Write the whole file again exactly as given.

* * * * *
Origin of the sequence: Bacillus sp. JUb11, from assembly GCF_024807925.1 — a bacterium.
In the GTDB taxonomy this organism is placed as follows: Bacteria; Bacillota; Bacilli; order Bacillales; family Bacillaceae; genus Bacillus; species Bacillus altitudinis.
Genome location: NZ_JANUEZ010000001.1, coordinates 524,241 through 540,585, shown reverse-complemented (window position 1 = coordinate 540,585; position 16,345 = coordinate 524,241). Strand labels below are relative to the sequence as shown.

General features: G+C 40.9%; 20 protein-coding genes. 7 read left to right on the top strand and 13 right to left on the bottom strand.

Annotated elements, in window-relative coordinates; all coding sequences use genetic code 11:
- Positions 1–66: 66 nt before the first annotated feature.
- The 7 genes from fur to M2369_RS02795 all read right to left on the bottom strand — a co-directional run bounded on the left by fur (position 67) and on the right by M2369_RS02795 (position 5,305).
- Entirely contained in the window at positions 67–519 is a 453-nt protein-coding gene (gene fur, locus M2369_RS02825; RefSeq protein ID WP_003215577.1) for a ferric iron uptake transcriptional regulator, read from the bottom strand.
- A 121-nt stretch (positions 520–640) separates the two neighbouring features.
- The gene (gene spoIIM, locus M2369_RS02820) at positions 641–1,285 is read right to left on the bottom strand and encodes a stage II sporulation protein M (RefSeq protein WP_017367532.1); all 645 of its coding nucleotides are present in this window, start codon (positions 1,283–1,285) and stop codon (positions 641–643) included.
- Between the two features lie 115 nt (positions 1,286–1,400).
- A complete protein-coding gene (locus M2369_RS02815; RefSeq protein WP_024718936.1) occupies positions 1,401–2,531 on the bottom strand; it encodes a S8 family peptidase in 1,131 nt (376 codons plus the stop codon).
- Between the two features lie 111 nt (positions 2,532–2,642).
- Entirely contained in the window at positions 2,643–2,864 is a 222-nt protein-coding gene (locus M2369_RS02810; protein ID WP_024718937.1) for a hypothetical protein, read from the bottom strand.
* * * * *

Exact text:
Origin of the sequence: Bacillus sp. JUb11, from assembly GCF_024807925.1 — a bacterium.
In the GTDB taxonomy this organism is placed as follows: Bacteria; Bacillota; Bacilli; order Bacillales; family Bacillaceae; genus Bacillus; species Bacillus altitudinis.
Genome location: NZ_JANUEZ010000001.1, coordinates 524,241 through 540,585, shown reverse-complemented (window position 1 = coordinate 540,585; position 16,345 = coordinate 524,241). Strand labels below are relative to the sequence as shown.

General features: G+C 40.9%; 20 protein-coding genes. 7 read left to right on the top strand and 13 right to left on the bottom strand.

Annotated elements, in window-relative coordinates; all coding sequences use genetic code 11:
- Positions 1–66: 66 nt before the first annotated feature.
- The 7 genes from fur to M2369_RS02795 all read right to left on the bottom strand — a co-directional run bounded on the left by fur (position 67) and on the right by M2369_RS02795 (position 5,305).
- Entirely contained in the window at positions 67–519 is a 453-nt protein-coding gene (gene fur, locus M2369_RS02825; RefSeq protein ID WP_003215577.1) for a ferric iron uptake transcriptional regulator, read from the bottom strand.
- A 121-nt stretch (positions 520–640) separates the two neighbouring features.
- The gene (gene spoIIM, locus M2369_RS02820) at positions 641–1,285 is read right to left on the bottom strand and encodes a stage II sporulation protein M (RefSeq protein WP_017367532.1); all 645 of its coding nucleotides are present in this window, start codon (positions 1,283–1,285) and stop codon (positions 641–643) included.
- Between the two features lie 115 nt (positions 1,286–1,400).
- A complete protein-coding gene (locus M2369_RS02815; RefSeq protein WP_024718936.1) occupies positions 1,401–2,531 on the bottom strand; it encodes a S8 family peptidase in 1,131 nt (376 codons plus the stop codon).
- Between the two features lie 111 nt (positions 2,532–2,642).
- Entirely contained in the window at positions 2,643–2,864 is a 222-nt protein-coding gene (locus M2369_RS02810; protein ID WP_024718937.1) for a hypothetical protein, read from the bottom strand.